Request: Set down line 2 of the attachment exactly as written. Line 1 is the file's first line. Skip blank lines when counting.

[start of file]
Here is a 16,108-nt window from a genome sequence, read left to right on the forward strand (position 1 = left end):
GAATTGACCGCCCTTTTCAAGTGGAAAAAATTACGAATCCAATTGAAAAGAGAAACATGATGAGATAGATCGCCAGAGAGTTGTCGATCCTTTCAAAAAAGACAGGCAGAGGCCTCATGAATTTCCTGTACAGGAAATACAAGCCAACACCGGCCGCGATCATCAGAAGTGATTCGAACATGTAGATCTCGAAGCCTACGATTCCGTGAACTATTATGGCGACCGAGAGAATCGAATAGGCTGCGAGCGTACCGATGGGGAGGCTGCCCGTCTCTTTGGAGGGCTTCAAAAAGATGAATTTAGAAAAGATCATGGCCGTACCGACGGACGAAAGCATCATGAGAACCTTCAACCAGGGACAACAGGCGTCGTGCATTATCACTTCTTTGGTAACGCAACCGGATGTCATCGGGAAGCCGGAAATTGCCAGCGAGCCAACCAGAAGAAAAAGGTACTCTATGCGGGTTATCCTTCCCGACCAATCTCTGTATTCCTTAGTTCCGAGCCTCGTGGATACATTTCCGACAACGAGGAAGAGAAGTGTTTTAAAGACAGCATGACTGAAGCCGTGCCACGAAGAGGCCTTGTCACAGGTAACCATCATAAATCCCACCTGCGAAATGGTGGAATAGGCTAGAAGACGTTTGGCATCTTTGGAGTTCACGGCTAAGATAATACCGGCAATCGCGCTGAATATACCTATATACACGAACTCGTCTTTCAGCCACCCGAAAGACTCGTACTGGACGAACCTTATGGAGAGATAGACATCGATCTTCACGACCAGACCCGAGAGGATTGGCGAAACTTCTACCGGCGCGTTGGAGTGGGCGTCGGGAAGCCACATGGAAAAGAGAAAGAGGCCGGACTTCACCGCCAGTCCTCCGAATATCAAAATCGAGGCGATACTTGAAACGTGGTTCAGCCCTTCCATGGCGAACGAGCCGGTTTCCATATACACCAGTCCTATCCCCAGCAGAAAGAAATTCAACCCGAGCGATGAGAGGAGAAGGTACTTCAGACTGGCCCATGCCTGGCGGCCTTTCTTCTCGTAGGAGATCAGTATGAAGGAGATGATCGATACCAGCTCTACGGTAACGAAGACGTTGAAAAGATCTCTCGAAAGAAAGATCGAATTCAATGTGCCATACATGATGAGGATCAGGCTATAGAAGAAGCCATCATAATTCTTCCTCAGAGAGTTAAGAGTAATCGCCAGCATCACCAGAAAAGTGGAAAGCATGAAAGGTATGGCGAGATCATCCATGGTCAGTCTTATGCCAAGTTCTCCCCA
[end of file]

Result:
GAATTGACCGCCCTTTTCAAGTGGAAAAAATTACGAATCCAATTGAAAAGAGAAACATGATGAGATAGATCGCCAGAGAGTTGTCGATCCTTTCAAAAAAGACAGGCAGAGGCCTCATGAATTTCCTGTACAGGAAATACAAGCCAACACCGGCCGCGATCATCAGAAGTGATTCGAACATGTAGATCTCGAAGCCTACGATTCCGTGAACTATTATGGCGACCGAGAGAATCGAATAGGCTGCGAGCGTACCGATGGGGAGGCTGCCCGTCTCTTTGGAGGGCTTCAAAAAGATGAATTTAGAAAAGATCATGGCCGTACCGACGGACGAAAGCATCATGAGAACCTTCAACCAGGGACAACAGGCGTCGTGCATTATCACTTCTTTGGTAACGCAACCGGATGTCATCGGGAAGCCGGAAATTGCCAGCGAGCCAACCAGAAGAAAAAGGTACTCTATGCGGGTTATCCTTCCCGACCAATCTCTGTATTCCTTAGTTCCGAGCCTCGTGGATACATTTCCGACAACGAGGAAGAGAAGTGTTTTAAAGACAGCATGACTGAAGCCGTGCCACGAAGAGGCCTTGTCACAGGTAACCATCATAAATCCCACCTGCGAAATGGTGGAATAGGCTAGAAGACGTTTGGCATCTTTGGAGTTCACGGCTAAGATAATACCGGCAATCGCGCTGAATATACCTATATACACGAACTCGTCTTTCAGCCACCCGAAAGACTCGTACTGGACGAACCTTATGGAGAGATAGACATCGATCTTCACGACCAGACCCGAGAGGATTGGCGAAACTTCTACCGGCGCGTTGGAGTGGGCGTCGGGAAGCCACATGGAAAAGAGAAAGAGGCCGGACTTCACCGCCAGTCCTCCGAATATCAAAATCGAGGCGATACTTGAAACGTGGTTCAGCCCTTCCATGGCGAACGAGCCGGTTTCCATATACACCAGTCCTATCCCCAGCAGAAAGAAATTCAACCCGAGCGATGAGAGGAGAAGGTACTTCAGACTGGCCCATGCCTGGCGGCCTTTCTTCTCGTAGGAGATCAGTATGAAGGAGATGATCGATACCAGCTCTACGGTAACGAAGACGTTGAAAAGATCTCTCGAAAGAAAGATCGAATTCAATGTGCCATACATGATGAGGATCAGGCTATAGAAGAAGCCATCATAATTCTTCCTCAGAGAGTTAAGAGTAATCGCCAGCATCACCAGAAAAGTGGAAAGCATGAAAGGTATGGCGAGATCATCCATGGTCAGTCTTATGCCAAGTTCTCCCCA